Recent gyrations in the stock market highlight an important opportunity for advisers: to provide clients with lessons on minimizing their tax bill. These opportunities exist year-round, not only at year-end or when the April 15 IRS deadline is looming.
Tax-loss harvesting, charitable contributions and Roth conversions are three strategies advisers should be tapping into, not just in December as some are prone to do, but throughout the year depending on the state of the market, advisers said.
“Tax planning is really a 12-month process,” said Neal Solomon, managing director at WealthPro. “People should be thinking about taxes and how they're going to try to minimize them all the time.”
Some advisers, such as John Voltaggio, senior wealth adviser for Northern Trust, say that a market correction or recession provide the biggest opportunity for tax-loss harvesting because that's when client portfolios are most likely to have taken a hit — and stock valuations may not be quite so rich.
Tax-loss harvesting involves selling assets that have incurred losses in taxable accounts to offset any taxes that would arise due to gains realized elsewhere in the portfolio. If losses exceed gains, they can be used to offset up to $3,000 of a client's ordinary income per year and, if any losses remain, they can be carried over to offset any future capital gains.
“You're generating some benefits, alpha, from down markets by realizing losses,” Mr. Voltaggio said. “If you just sit on your hands and don't proactively sell losses, you're costing your clients a lot of money.”
When it's done correctly, Mr. Voltaggio said, an investor will realize a loss and immediately reinvest the sale proceeds in a similar but not identical security to maintain market exposure. (Repurchasing the same investment within 30 days isn't allowed under current rules.) This means that it's imperative for advisers to have a plan in place ahead of time so they know what they're going to buy on behalf of the client, he added.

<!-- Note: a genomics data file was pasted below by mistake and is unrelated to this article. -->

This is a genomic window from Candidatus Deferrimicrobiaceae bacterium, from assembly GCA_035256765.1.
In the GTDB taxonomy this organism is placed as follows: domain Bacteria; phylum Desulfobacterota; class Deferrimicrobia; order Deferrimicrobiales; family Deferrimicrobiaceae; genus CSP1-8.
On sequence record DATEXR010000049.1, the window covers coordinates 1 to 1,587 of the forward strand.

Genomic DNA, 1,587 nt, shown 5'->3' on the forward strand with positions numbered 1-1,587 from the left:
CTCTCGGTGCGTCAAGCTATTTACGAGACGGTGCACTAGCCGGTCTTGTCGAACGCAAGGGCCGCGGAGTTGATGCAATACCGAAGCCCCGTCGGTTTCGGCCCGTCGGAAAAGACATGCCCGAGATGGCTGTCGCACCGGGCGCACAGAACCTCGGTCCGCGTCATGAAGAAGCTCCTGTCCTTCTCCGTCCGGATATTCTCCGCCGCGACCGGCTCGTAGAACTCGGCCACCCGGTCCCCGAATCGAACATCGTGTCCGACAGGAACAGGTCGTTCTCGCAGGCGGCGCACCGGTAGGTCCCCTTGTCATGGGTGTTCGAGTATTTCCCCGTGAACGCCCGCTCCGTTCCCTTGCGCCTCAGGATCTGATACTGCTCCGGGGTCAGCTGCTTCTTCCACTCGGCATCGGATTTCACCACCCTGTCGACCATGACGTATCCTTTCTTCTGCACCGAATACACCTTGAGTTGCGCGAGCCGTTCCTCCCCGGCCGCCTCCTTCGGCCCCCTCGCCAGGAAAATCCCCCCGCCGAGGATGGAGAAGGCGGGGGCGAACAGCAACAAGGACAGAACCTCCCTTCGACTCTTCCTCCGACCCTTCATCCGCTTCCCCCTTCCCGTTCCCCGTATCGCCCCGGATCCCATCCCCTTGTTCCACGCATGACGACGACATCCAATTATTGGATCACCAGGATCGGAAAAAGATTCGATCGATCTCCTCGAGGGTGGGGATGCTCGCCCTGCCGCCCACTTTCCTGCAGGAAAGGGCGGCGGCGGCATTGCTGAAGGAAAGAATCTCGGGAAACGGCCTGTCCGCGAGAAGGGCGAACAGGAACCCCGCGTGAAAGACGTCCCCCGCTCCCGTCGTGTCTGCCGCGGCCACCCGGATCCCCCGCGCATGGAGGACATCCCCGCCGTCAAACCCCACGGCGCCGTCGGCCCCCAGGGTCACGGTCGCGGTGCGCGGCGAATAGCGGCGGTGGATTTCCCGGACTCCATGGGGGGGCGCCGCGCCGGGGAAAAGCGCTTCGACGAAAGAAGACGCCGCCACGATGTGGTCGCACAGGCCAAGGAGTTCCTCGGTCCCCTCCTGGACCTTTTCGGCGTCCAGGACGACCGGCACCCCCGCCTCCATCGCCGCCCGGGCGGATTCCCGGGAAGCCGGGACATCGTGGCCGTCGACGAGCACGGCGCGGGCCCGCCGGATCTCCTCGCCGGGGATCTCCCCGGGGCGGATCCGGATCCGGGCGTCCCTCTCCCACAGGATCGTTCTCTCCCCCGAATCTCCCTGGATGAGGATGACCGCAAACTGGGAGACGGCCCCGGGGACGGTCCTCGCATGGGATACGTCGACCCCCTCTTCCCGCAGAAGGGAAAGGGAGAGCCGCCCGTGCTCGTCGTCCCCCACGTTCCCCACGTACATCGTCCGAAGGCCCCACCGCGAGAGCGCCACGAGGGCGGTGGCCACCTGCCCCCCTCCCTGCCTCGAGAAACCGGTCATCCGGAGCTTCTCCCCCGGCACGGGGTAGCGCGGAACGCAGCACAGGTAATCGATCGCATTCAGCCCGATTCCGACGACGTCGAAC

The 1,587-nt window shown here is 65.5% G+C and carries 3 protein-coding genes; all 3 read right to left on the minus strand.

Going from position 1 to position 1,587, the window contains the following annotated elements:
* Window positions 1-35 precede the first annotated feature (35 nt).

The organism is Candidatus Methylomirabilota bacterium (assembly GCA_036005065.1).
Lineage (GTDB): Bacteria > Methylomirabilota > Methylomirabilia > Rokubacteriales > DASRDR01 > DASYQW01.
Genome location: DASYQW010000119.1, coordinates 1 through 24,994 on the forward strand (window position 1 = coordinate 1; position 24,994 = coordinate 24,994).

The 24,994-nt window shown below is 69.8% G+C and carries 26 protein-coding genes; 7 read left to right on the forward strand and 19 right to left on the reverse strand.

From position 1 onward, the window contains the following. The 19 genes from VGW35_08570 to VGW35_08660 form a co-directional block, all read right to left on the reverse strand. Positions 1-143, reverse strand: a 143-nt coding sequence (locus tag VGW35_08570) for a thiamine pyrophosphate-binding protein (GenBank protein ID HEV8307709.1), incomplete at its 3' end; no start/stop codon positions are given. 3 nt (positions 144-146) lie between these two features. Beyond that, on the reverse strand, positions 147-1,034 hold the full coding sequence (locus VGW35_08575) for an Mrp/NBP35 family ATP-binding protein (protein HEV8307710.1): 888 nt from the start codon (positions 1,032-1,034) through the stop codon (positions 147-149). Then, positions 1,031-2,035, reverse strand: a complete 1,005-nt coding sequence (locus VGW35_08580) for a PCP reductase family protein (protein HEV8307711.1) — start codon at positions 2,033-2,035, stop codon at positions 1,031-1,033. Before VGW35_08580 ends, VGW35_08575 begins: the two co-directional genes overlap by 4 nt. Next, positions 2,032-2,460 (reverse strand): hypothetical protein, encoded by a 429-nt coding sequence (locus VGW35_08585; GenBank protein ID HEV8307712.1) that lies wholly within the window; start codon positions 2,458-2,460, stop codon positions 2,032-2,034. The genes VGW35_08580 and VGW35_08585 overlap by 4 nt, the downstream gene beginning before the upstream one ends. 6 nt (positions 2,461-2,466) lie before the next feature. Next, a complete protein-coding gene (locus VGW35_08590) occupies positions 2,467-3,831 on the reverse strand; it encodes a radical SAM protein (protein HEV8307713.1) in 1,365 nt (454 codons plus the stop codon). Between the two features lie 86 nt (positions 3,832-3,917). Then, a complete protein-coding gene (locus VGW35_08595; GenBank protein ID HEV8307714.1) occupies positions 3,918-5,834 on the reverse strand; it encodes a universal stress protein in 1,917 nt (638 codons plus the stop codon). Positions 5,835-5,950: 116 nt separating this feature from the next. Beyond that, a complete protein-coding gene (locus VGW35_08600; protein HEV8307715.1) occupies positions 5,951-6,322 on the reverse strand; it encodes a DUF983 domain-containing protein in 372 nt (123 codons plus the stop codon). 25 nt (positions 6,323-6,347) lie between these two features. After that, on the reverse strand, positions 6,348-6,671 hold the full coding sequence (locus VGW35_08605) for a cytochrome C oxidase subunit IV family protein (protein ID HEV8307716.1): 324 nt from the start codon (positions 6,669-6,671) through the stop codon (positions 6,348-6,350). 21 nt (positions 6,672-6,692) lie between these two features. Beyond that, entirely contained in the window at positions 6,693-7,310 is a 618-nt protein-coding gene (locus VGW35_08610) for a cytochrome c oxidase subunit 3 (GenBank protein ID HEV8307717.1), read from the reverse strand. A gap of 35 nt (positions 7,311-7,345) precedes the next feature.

September could prove to be a good time to execute on that strategy, since it is historically the worst month of the year for markets.
However, tax savings shouldn't trump an overall investment plan for a client, Mr. Solomon cautions.
“Never make an investment decision solely based on taxes,” he said. “Taxes are something you keep in mind, but it's secondary to what you want to do with an investment portfolio.”
Making charitable contributions using long-term appreciated stock — stock that's been held for at least 12 months — is another tax strategy advisers said that they consider on a continual basis. Rather than writing a check to a charity, investors can donate the appreciated stock and pare back exposure in a particular security without paying any capital-gains taxes.
A donor-advised fund is a way to front-load these contributions into a calendar year, allowing clients to realize the full benefit of a tax deduction in one year but pay out the charitable contributions from the fund over time. Offsetting tax obligations resulting from a financial windfall, such as an IPO or business sale, is an example of when a donor-advised fund could be an appropriate vehicle.
Recent market movement has led Neela Hummel, a partner at Abacus Wealth Partners, to reconsider her strategy with donor-advised funds, though. When putting together a charitable strategy for a client, she usually makes several years' worth of contributions using a donor-advised fund, but she said wouldn't recommend that approach right now.
“There's a part of me that's holding off on making some of those [large] contributions and not making a huge contribution [that's] more than normal, because of the recent volatility,” Ms. Hummel said.
For example, instead of contributing appreciated shares worth $100,000 to a donor-advised fund to be paid out in $20,000 installments over five years, just contributing one year's worth, or $20,000, may be a better bet this year, Ms. Hummel explained. Due to the “extreme” volatility of late, “putting the brakes on a little bit” is warranted, she said.
Ms. Hummel also said a dip in the market provides a good opportunity for Roth conversions in individual retirement accounts, especially those with high balances. Clients in higher tax brackets may be hesitant to take a large tax hit years before it's absolutely necessary, but the hit on a converted account will be less in depressed markets, Ms. Hummel said, and then the account can grow tax-free afterward.
“You're taking advantage of the depressed values,” she said. “Once things recover, the best case is they recover when you're in the Roth.”